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Georgian Med News. 2007 Dec;(153):45-9.

Prolong QT interval and "torsades de pointes" associated with different group of drugs.

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1
Tbilisi State Medical University, Department of Pharmacology.

Abstract

The problem of formation of cardiac arrhythmia such as "torsades de pointes" because of prolongation of the QT interval is discussed in this article. It is established 2 forms of the long QT syndrome, a congenital and an acquired one. The congenital form has seven different known predisposing genes, six of which are associated with the myocardial ion channels. The prevalence of the congenital form is estimated at less than 1/10000. The molecular basis of inherited disorders caused by a mutation in either the gene coding for a particular potassium channel called HERG-or another gene, SCN5A, which codes for the sodium channel and disruption of which results in a loss of inactivation of the Na+ current. Among the congenital forms, particularly interest is focused on the potassium channel coded by the HERG gene located on chromosome 7 and with a key role in the normal electric cardiac activity. The potassium channel coded by the HERG gene is partly responsible for the return of the electric cardiac activity to the resting phase before the next myocardial electric activation process. Disturbed function will prolong the return to resting phase, which is thought to be an essential part of the development mechanism of myocardial "torsades de pointes" tachycardia. There may also be correlation between the strength of binding of the medicinal substance to the potassium channel coded by the HERG gene and prolongation of the QT interval. The investigation revealed that different groups of drugs may produce an effect on the QT interval, such as some neuroleptics (haloperidol, droperidol, thioridazine) antidepressants (paroxetine), narcotic analgesics (methadone), antiarrhythmics (class I), antihistamines (H1 receptor blocking agents) and motility stimulants (domperidone and cisapride). For the prevention of cardiac arrhythmia such as "torsades de pointes".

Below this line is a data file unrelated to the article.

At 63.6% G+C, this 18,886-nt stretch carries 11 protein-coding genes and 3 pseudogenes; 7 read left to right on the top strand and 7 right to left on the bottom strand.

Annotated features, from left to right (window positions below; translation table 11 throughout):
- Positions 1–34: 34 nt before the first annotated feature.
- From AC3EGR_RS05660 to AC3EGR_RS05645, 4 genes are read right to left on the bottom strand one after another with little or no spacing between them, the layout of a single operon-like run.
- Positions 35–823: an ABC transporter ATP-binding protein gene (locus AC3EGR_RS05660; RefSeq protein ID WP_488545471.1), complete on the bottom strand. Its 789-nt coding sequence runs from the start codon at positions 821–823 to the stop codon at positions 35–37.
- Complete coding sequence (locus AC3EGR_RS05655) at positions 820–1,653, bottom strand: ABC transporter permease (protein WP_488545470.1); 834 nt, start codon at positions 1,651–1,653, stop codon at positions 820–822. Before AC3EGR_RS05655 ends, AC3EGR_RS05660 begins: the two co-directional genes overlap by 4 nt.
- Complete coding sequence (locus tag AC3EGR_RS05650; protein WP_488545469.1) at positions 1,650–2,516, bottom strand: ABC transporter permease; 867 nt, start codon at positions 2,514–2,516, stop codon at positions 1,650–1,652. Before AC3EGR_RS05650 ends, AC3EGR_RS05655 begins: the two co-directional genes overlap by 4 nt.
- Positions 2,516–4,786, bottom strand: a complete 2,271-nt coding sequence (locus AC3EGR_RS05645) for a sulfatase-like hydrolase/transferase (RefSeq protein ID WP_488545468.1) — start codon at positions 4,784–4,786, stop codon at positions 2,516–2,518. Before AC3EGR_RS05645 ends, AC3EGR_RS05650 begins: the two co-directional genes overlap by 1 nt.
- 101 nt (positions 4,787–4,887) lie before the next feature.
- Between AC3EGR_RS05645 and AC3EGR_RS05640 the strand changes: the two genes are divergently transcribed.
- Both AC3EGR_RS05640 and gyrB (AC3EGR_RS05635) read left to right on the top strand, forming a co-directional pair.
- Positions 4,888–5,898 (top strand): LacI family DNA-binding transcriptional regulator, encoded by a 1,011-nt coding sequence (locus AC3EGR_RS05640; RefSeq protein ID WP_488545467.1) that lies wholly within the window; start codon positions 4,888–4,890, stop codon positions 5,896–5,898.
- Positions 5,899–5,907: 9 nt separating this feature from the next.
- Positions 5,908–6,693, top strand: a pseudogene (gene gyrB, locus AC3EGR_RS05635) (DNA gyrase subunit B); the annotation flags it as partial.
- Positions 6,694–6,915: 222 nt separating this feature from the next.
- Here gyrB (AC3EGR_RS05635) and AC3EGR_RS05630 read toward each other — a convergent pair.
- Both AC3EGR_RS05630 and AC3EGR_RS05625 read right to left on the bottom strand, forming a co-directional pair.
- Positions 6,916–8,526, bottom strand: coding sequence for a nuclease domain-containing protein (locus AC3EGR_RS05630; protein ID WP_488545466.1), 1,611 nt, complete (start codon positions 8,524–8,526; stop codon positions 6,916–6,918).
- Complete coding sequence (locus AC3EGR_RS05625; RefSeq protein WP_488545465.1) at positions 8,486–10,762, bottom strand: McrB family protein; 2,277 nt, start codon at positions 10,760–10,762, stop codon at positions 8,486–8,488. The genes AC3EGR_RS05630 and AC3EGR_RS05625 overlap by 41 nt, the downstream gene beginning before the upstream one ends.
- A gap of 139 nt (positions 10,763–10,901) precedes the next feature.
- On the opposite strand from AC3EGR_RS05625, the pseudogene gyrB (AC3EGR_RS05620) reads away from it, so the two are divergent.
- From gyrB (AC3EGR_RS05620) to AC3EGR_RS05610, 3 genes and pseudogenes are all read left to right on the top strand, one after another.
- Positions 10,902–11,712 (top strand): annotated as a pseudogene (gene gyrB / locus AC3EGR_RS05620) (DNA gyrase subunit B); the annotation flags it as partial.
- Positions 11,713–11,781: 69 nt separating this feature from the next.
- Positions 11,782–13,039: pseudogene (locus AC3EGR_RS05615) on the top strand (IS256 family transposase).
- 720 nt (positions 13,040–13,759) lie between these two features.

PMID:
18250496
[Indexed for MEDLINE]
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